Gulls fly past Stockton and Milwaukee


Center Antoine Laganiere, a 25-year old from Montreal, QC, has scored 17 points in 34 games. Photo courtesy of Flickr Creative Commons/Kerri Polizzi

Center Antoine Laganiere, a 25-year old from Montreal, QC, has scored 17 points in 34 games. Photo courtesy of Flickr Creative Commons/Kerri Polizzi

In their first season as part of the American Hockey League (AHL), the newly hatched San Diego Gulls have struggled to find consistent play.

As of Feb. 9, the team has compiled 21 wins and 18 losses, good for 8th in the Western Conference. Their mediocre record doesn’t exactly come as a surprise.

Not only is this the first year of the franchise, and the first taste of professional hockey for many of the players, but the team also features a very high percentage of young players.

As is typical with minor league sports, many of the Gulls’ top contributors are still shy of their 25th birthday.

From Jan. 31 to Feb. 1 the AHL held its annual All-Star Classic. This year’s festivities took place in Syracuse, NY and featured two of the youngest Gulls in the nest.

San Diego had two players, 20-year-old Nick Ritchie and 21-year-old Brandon Montour, participate in the All-Star activities.

Ritchie, who is the team’s youngest active player, spoke about the honor of being selected as one of the league’s best players at such a young age.

“That was a great experience,” Ritchie said. “It was something that I’ve wanted to do, [and I] got a chance to do it.”

Aside from Ritchie and Montour, the roster is littered with many other players who were born in the 1990s.

Defensive stalwart Shea Theodore is just 20 years old. 22-year-old winger Stefan Noesen has been one of the team’s most steady offensive players.

Mike Sgarbossa, who is all of 23 years old, is second on the team in goals scored.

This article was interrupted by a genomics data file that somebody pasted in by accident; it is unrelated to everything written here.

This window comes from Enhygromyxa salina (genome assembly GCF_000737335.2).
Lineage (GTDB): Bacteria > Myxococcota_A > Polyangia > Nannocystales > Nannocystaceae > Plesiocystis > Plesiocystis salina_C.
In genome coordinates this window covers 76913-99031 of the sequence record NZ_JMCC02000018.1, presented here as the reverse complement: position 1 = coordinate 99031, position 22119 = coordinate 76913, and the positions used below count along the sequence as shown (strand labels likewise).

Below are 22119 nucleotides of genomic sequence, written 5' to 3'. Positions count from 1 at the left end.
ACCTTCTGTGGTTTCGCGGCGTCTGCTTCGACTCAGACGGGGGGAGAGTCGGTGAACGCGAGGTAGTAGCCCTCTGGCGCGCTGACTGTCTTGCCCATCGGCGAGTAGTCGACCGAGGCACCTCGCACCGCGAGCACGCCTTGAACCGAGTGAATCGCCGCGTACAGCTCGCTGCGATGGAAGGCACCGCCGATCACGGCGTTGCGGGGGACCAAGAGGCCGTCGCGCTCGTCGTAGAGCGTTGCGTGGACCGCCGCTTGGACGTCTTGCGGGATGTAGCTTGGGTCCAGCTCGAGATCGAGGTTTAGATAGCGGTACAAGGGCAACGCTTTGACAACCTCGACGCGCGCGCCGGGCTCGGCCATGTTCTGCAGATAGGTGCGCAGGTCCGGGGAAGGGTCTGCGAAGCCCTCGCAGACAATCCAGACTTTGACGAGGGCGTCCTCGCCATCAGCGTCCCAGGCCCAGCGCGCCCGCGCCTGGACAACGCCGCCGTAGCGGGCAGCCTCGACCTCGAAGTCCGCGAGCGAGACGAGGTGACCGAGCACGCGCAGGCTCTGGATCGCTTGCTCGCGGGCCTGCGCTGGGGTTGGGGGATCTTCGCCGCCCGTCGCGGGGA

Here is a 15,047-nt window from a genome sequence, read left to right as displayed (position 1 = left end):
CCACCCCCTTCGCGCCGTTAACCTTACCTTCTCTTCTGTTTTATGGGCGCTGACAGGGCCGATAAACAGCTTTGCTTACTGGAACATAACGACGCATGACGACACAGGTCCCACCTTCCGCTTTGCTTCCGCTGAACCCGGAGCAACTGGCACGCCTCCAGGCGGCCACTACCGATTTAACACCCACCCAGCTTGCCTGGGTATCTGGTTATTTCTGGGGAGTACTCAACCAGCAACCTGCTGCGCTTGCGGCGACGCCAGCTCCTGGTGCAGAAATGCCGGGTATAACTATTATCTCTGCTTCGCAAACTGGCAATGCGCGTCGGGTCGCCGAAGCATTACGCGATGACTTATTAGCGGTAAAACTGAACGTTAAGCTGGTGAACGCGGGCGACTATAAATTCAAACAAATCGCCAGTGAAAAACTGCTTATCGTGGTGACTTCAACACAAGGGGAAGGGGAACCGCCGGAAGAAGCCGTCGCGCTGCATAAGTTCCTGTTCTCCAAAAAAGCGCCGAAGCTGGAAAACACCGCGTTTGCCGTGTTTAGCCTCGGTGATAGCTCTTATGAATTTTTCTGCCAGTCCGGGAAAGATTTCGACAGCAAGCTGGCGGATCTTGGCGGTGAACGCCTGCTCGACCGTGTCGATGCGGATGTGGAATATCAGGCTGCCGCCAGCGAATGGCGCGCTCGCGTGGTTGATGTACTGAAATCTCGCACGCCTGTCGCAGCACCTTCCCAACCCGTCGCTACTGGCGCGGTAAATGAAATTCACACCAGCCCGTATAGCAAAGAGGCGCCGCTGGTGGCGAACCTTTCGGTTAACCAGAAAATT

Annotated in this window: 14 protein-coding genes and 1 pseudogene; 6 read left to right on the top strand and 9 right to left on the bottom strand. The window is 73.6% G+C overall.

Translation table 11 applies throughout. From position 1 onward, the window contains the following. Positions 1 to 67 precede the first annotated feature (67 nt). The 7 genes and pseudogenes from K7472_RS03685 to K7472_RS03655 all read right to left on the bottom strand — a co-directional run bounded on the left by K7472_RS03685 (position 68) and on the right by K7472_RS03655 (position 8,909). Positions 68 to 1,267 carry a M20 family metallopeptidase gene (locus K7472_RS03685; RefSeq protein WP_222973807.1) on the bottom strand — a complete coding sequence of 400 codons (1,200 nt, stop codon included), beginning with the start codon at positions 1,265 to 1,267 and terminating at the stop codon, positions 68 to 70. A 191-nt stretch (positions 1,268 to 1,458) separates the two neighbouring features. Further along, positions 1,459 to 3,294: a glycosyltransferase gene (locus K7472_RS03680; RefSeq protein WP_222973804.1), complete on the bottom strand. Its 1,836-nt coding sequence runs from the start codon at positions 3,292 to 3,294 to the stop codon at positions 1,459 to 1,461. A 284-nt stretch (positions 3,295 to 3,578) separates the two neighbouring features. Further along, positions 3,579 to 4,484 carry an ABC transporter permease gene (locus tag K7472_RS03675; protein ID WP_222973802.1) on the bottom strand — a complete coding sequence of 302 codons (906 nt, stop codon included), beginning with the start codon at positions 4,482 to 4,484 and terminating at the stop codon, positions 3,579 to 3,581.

While this is exciting for the team’s future as well as the youngsters’ NHL possibilities, the baby bird energy has not translated to the type of season that San Diego’s hockey fans were hoping for.

On Friday, Feb. 5 the Gulls welcomed their Pacific Division rival Stockton Heat to the Valley View Casino Center.

This was the team’s first game after the All-Star break, and represented a great chance for them to get back on track after a lackluster first half of the season.

They took the first step toward doing just that, as they controlled the game from start to finish and came away with a 4-2 victory.

From the opening faceoff, the signs were there that the Gulls were refreshed and energized following their mid season break.

The game started with a very frenetic pace, as both teams had ample scoring opportunities but struggled to get any good shots on goal.

Bryan Moore, a 21-year-old from North Carolina, opened the scoring for the Gulls with a breakaway goal off assists from teammates Andrew O’Brien and Kyle Bonis.

Winger Matt Berry slapped home a one-timer minutes later to double the Gulls’ lead.

The trio of Moore, O’Brien, and Bonis comprise the team’s fourth line, meaning that they are generally regarded as the least skilled offensive players.

The fourth line is typically brought in to provide a burst of energy and give the more offensive-oriented skaters a rest.

Any time the fourth line can put the puck in the net, it is an added bonus, as that unit is usually asked to play the least amount of minutes and bridge the gap until the top lines can return.

Essentially, the fourth line is equivalent to bench players in basketball. Getting scoring from that group is generally a recipe for success.